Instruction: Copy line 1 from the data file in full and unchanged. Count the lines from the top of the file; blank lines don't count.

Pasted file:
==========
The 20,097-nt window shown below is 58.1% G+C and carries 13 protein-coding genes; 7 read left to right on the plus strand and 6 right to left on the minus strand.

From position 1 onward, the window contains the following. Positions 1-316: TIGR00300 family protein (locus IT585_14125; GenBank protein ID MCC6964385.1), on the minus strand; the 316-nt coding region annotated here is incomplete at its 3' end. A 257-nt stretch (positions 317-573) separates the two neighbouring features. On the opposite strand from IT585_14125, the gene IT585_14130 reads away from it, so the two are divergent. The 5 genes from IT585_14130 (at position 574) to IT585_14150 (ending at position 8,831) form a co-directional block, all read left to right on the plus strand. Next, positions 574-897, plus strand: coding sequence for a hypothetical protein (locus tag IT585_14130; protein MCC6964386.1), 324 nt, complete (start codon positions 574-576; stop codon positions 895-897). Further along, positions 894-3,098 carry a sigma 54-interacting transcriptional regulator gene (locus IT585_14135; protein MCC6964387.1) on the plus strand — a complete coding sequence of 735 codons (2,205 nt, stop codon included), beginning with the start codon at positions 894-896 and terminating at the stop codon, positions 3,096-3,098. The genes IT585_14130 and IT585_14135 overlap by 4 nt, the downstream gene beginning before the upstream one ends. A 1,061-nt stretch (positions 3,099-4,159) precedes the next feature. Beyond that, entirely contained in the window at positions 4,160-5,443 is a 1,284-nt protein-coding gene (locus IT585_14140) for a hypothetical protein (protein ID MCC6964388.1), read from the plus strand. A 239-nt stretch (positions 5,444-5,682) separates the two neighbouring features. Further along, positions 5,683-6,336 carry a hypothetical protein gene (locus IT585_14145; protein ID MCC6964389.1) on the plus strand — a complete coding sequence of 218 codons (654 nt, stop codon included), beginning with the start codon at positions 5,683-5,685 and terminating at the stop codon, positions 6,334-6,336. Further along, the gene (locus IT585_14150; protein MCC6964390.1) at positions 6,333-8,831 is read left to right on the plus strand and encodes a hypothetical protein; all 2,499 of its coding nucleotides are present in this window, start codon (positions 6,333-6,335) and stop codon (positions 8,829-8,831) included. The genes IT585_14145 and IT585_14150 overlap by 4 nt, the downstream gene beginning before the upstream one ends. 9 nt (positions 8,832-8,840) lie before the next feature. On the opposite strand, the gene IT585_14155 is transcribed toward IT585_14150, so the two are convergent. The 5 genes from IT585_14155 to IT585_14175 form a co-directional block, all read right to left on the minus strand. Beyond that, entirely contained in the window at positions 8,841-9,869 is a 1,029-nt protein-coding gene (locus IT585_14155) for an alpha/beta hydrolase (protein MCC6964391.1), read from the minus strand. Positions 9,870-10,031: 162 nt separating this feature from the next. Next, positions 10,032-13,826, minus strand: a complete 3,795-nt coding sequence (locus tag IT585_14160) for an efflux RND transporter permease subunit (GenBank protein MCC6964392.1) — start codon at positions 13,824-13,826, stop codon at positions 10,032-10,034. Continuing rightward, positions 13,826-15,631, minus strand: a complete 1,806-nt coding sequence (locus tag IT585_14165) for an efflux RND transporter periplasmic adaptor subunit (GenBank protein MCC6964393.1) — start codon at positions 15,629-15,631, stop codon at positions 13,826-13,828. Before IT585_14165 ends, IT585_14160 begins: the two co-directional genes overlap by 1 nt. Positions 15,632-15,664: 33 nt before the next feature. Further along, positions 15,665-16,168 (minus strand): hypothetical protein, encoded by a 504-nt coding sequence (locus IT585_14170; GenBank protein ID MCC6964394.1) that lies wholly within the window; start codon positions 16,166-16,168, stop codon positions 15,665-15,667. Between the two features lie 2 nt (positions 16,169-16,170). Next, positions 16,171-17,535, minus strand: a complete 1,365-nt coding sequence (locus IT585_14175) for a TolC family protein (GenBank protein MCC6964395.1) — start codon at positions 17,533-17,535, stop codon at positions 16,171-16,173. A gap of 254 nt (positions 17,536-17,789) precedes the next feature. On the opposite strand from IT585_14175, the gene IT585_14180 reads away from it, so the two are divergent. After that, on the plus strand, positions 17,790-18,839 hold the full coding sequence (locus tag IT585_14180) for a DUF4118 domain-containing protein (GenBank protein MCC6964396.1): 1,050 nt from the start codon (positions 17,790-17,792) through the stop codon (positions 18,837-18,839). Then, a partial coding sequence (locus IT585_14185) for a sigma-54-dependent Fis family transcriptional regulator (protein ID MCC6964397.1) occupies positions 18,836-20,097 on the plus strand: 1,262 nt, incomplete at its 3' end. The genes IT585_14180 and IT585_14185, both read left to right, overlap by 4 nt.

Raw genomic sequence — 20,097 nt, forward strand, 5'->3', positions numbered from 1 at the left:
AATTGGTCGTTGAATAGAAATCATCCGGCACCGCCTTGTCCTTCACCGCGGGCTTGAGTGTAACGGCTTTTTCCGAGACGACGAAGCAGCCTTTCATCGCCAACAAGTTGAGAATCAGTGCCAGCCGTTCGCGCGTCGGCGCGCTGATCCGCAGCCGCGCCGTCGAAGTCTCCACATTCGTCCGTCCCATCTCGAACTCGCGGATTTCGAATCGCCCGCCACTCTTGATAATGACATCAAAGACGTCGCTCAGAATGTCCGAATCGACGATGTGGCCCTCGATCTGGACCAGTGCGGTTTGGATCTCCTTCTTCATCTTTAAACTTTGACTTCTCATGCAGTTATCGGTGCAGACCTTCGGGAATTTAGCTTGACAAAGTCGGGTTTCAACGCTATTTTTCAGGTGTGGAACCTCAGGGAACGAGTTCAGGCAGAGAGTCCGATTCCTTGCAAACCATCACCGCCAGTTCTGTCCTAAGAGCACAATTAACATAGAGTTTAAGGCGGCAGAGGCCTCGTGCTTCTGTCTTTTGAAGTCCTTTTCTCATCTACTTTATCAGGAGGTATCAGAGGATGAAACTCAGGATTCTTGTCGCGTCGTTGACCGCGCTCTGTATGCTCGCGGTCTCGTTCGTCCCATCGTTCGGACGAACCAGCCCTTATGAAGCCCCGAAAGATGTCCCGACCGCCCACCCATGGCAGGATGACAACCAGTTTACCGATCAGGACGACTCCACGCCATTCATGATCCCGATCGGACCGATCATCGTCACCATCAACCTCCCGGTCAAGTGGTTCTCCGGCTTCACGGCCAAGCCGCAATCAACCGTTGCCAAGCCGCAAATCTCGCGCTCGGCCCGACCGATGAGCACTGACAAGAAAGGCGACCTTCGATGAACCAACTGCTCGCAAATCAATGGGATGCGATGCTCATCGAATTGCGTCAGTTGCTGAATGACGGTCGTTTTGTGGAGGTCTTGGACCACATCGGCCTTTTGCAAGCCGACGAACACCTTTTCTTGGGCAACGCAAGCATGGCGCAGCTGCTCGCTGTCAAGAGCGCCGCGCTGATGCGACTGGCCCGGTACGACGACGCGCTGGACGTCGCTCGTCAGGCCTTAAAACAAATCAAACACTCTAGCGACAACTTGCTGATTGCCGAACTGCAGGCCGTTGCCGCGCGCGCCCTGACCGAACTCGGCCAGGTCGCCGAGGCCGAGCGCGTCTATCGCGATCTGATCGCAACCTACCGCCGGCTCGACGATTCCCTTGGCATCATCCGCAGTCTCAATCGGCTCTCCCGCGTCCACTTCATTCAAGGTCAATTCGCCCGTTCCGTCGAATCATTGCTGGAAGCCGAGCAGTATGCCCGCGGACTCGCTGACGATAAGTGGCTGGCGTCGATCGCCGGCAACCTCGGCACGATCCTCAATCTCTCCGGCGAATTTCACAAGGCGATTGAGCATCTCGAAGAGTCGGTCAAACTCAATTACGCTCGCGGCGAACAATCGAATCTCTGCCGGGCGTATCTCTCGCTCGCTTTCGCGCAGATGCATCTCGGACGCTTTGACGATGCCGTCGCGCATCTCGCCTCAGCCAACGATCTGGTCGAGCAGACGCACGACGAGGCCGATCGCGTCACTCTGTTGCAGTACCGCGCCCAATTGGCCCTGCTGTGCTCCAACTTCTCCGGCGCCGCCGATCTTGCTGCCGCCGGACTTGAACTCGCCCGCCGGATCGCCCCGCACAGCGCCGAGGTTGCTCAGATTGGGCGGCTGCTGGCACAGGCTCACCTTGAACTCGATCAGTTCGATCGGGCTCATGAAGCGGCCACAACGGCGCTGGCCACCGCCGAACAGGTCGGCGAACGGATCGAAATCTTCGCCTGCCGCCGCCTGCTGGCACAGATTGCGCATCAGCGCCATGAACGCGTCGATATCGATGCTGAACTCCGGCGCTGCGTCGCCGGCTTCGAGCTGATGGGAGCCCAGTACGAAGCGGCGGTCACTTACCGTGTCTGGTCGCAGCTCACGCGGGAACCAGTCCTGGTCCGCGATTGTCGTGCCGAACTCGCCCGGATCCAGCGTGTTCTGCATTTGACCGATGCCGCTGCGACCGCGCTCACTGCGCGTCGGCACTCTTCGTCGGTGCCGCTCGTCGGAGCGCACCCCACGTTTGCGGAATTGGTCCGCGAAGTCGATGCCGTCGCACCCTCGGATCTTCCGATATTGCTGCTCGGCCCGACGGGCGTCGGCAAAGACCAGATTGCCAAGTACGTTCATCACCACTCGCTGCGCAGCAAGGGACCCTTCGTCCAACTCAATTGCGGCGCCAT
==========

The 20,097-nt window shown below is 58.1% G+C and carries 13 protein-coding genes; 7 read left to right on the plus strand and 6 right to left on the minus strand.